Bohan looks to add more bodybuilding trophies

Coon Rapids resident Ron Bohan began lifting weights in the 1970s, just
as the bodybuilding pastime really began to take off thanks to Arnold
Schwarzenegger and of course, the original Incredible Hulk himself Lou


By Jason Olson
Staff Writer

Coon Rapids resident Ron Bohan began lifting weights in the 1970s, just as the bodybuilding pastime really began to take off thanks to Arnold Schwarzenegger and of course, the original Incredible Hulk himself Lou Ferrigno.

 Coon Rapids resident Ron Bohan is looking to add to his collection of trophies as he enters his fourth decade of competitive bodybuilding. Photo by Jason Olson.

Instead of trying to trick himself into the world of steroids and artificially inflating his muscles, Bohan wanted to build his muscles the old-fashioned way – through hard work and sweat and he entered his first body building competition in 1975.

Placing third in that event, it hooked him into the sport that rewarded larger pecs, triceps and biceps, no matter the cost.

He continued lifting, entering and nearly winning bodybuilding competitions through 1981, but a fourth-place finish in the 1981 North Country Championships middleweight division suddenly turned Bohan off to the sport for the next 14 years.

He began competing in drug-tested competitions in 1980 and experienced more success, but the smaller prize money didn’t help keep him in the sport for very long.

Bohan took third in his first Central Region Natural Mr. America contest in 1980.

Unfortunately, the money still goes to the competitors with the largest muscles, where they can make upward of $70,000-100,000 through endorsements and event earnings compared with the natural lifters who can make $15,000-20,000 per year.

“Once you’ve been bitten by the iron bug, you’re hooked,” he said.

Instead of focusing on building the perfect body, he turned his attention to helping others through personal training first at Jesse Ventura’s Muscle Junction in Minneapolis from 1980 to 1983 before moving on to Northwest Swim and Racquet Club in Bloomington from 1984-1988.

He continues to train clients from his home through his Fitness for Healthy Living business.

After being away from the sport for over a dozen years, he returned to competition in 1995, taking fifth place in the middleweight division at the Minnesota Classic Natural Body Building Contest. Bohan finished third in the same contest in 1996.

Once again, Bohan took a leave from competition as the physical toll of working for the city of Minneapolis street department combined with the demands of training for competition became too much until last year.

After being in the crowd for the Gopher State competition as a 49-year-old last year, he started to get the competition bug again, just in time to enter the Masters Division (50 and over).

Bohan’s accolades

1980 Mr. Twin Cities, fourth place, middleweight

1980 Central Region, Natural Mr. America, third place, middleweight

1981 Gopher State, second place, middleweight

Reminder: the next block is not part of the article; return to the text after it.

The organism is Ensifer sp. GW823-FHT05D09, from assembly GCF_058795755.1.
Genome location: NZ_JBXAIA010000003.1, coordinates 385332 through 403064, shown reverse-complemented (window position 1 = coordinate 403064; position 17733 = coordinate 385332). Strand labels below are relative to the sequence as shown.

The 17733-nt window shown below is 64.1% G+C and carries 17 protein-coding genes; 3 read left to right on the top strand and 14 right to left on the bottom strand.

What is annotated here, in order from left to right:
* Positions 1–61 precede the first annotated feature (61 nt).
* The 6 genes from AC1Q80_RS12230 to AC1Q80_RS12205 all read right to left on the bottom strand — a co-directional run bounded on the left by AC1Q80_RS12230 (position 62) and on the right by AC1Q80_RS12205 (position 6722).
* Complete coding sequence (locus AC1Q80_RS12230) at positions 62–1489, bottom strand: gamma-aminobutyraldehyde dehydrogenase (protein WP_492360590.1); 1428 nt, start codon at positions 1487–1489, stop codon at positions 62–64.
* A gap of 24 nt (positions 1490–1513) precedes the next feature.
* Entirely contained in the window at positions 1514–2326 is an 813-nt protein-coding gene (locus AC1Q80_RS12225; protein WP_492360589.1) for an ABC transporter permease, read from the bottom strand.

1981 North Country, fourth place, middleweight

1995 Minnesota Classic Natural Body Building Contest, fifth place, middleweight

1996 Minnesota Classic Natural Body Building Contest, third place, middleweight

2010 Mr. and Mrs. Natural Figure and Extreme Fit Contest, third place, middleweight

“I could tell from the photos of the winners that I could’ve placed third, fourth or fifth last year,” he said, as he began preparing for the May 21, 2010 contest in July 2009 or eight months before his 50th birthday.

Having lifted from his teenage years into his golden years now, Bohan said he notices the differences in his body as he hit the half-century mark, but that isn’t stopping him.

“You need to take a lot more supplements to make up for the nutrients you’ve lost,” he said.

This fall’s Masters Division competition might be the last, according to Bohan.

“It’s just so expensive to keep taking the supplements,” Bohan said.

That event is the 2010 NABF Northern States Natural Classic, Oct. 16.

What makes it a natural event is the participants are tested twice by a urine and polygraph test with the top players submitting another urine test following the competition.

Bohan takes a cocktail of free range amino acids, B vitamins and energy tablets to boost his strength during workout sessions.

“Once you reach your 30s your body starts producing less and less tetestrone so you want to buy supplements to keep building muscle,” he said, after learning how to properly train.

“But the key to get a lot of sleep or naps and supplements.”

Just because he didn’t give into peer pressure 30 years ago, doesn’t mean he wasn’t interested in steroids.

He tried it one time and felt the positive effects immediately.

“I still remember how it felt, I jumped like 30-40 pounds immediately, but I’m not sure how much of that was mental, but after a week I felt incredible working out, almost like hydraulics. I didn’t get tired,” he said.

At the same time, he believed every big name in the bodybuilding reached their goals by hard work and not by cutting corners with steroids and other drugs.

 “I wanted to be a natural body builder because I thought all these guys were natural,” Bohan said, referring to the likes of Conan The Barbarian or The Incredible Hulk.

“I was clueless.”

Bohan started going to Ventura’s gym as a high school swimmer, looking to get in shape.

“And Jesse was half the size he was when he started wrestling,”  Bohan said.

The problem continued into the early ‘80s when Bohan began competing in bodybuilding events against the drug users.

“I got mad and tried it, but I quickly realized it was wasn’t worth walking around with these huge fake muscles, but this is just me,” he said.

“Back then, if you didn’t use them you’d be strange and most of the people at the gyms would be using them.”

Jason Olson is at

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